When President Barack Obama and Democrats in Congress began pushing for what became the Affordable Care Act, they felt compelled to reassure the American people that they could keep what they had for private health insurance.
There's a reason they made such a promise for the now 150 million people in employer-based plans. When it comes to healthcare finance reform, most Americans are leery of scrapping their existing coverage for a government-run plan, the single-payer proposal being offered by Sen. Bernie Sanders of Vermont.
Yes, a majority in the latest Kaiser Family Foundation poll backed “Medicare for all” (34% strongly favor; 24% somewhat favor). But as liberal writers Ezra Klein of Vox and Henry Aaron of the Brookings Institution have noted, that support would wither once people become aware of the taxes involved or its implications for patients and the delivery system once the government began setting provider payment policy (code word: rationing).
Americans have also shown little enthusiasm for the radical nostrums offered by the many conservative politicians competing for the Republican nomination. Almost all want to turn federal support for Medicaid into block grants to the states and fully privatize Medicare. They ignore the fact that 75% of Medicare beneficiaries and 65% of Medicaid beneficiaries say the programs are working well, according to another Kaiser poll.
Moreover, not one of the Republicans running for president has offered a solution for the tens of millions of Americans still without coverage. None backing repeal of the ACA has said how they would handle the 20 million who gained coverage under the law.
So as we enter a 2016 election cycle taking place in the wake of the biggest health insurance expansion since the advent of Medicare and Medicaid in the mid-1960s, the best that can be said of the changes being offered by presidential aspirants is that they are impractical, unimaginative and unpopular.
This is not an endorsement, simply an observation: There are only three candidates—Ohio Gov. John Kasich, former Secretary of State Hillary Clinton and former Maryland Gov. Martin O'Malley—who embrace the model created by center-right conservatives, first applied by former Massachusetts Gov. Mitt Romney and accepted by Obama and the mainstream of the Democratic Party. It relies on private insurance companies selling health plans through state-based exchanges, with government subsidies for those too poor to afford the plans. Who finds themselves in this sorry condition? Those who are unemployed or whose employers don't provide coverage.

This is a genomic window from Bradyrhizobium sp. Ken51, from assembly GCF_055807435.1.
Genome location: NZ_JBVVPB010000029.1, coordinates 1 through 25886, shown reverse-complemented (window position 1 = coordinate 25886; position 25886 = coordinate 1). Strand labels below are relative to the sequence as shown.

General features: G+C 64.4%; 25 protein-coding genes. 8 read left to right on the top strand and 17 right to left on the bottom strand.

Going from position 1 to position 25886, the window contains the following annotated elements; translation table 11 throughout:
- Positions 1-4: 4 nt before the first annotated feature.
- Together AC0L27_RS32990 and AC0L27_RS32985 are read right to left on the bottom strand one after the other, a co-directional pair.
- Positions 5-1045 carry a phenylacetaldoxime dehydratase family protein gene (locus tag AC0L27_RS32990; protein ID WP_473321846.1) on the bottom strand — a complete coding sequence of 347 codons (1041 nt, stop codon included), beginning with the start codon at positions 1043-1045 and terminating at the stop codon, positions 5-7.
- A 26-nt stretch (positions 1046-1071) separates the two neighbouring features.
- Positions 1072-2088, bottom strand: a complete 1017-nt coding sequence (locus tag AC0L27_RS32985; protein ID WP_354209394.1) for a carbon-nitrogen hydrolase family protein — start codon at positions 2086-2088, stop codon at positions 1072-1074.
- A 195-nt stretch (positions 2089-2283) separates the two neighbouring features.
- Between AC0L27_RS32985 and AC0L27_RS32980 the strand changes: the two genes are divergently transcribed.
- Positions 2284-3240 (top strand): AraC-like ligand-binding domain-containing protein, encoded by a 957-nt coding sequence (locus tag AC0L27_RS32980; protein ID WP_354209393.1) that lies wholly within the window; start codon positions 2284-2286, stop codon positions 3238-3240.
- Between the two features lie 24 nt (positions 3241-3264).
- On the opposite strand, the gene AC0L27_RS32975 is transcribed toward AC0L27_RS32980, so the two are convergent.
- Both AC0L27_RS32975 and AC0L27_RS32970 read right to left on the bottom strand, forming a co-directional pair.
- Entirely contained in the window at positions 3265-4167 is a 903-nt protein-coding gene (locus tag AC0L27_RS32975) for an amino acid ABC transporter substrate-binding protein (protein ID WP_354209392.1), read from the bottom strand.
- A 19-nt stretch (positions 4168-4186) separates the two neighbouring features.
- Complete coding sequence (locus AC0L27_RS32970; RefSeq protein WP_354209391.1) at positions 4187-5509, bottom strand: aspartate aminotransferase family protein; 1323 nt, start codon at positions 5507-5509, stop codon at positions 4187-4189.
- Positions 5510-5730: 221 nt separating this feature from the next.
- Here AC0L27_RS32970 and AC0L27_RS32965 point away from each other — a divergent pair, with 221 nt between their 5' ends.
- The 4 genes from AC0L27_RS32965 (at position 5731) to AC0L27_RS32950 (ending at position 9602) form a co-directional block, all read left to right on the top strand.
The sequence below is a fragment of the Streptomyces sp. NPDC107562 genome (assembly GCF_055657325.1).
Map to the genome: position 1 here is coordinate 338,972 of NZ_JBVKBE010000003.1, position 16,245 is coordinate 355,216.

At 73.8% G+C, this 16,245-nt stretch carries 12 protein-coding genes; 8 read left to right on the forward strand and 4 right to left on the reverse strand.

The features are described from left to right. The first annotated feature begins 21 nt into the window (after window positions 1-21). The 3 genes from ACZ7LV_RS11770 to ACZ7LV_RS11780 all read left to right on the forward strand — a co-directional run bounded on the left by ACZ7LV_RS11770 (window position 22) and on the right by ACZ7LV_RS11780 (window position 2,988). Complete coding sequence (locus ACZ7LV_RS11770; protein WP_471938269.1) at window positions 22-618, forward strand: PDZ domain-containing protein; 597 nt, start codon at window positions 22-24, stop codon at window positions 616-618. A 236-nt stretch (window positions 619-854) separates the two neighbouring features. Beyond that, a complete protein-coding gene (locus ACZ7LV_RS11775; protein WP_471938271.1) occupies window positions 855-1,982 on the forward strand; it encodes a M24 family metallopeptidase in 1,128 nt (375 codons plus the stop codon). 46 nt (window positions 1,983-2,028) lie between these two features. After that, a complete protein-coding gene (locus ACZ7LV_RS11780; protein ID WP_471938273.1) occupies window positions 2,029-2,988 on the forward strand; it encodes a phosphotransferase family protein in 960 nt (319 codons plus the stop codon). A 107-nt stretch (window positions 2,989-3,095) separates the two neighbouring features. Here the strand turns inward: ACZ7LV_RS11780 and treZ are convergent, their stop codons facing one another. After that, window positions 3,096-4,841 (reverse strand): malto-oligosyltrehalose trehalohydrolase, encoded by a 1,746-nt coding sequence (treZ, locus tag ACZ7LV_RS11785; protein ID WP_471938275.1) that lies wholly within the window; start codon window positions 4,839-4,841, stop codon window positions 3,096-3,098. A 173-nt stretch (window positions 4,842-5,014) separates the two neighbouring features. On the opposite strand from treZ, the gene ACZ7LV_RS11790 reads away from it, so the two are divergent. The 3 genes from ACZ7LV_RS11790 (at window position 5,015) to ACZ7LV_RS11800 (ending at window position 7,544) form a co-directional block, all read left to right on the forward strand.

In case anyone has forgotten, it is the Swiss cheese-like nature of employer-based coverage that created the uninsured problem in the first place.
And that's really where a political discussion about the next steps in healthcare reform ought to start. The tax-advantaged, employer-based health insurance system, a legacy of World War II wage-and-price controls, is unfair in every way.
Some employers don't bother offering coverage. From an economist's perspective, they are free riders on a system paid for by others.
For those that do provide coverage, excluding those benefits from taxable wages means those in the highest tax brackets get the biggest tax breaks.
It is unfair to employers in other ways beyond the free-rider problem. Employer-based coverage breaks the insured population into risk pools that do not reflect the larger society. General Motors pays significantly more for health benefits for its mostly older workforce of 214,000 than does Google for its 53,000 mostly younger employees.
We need a health insurance system for the 21st century that allows people to maintain coverage as they move between jobs or engage in the so-called “gig” economy—the fate of most workers in today's society. It should eliminate arbitrary risk pools, provide for consumer choice, rely on fairer taxes and give subsidies where they are needed.
We can get there from here. But the change needs to be gradual. And it can happen only if our politicians embrace the potential in the state-based exchanges begun under Obamacare. In next week's editorial, I will sketch out what such a system might look like.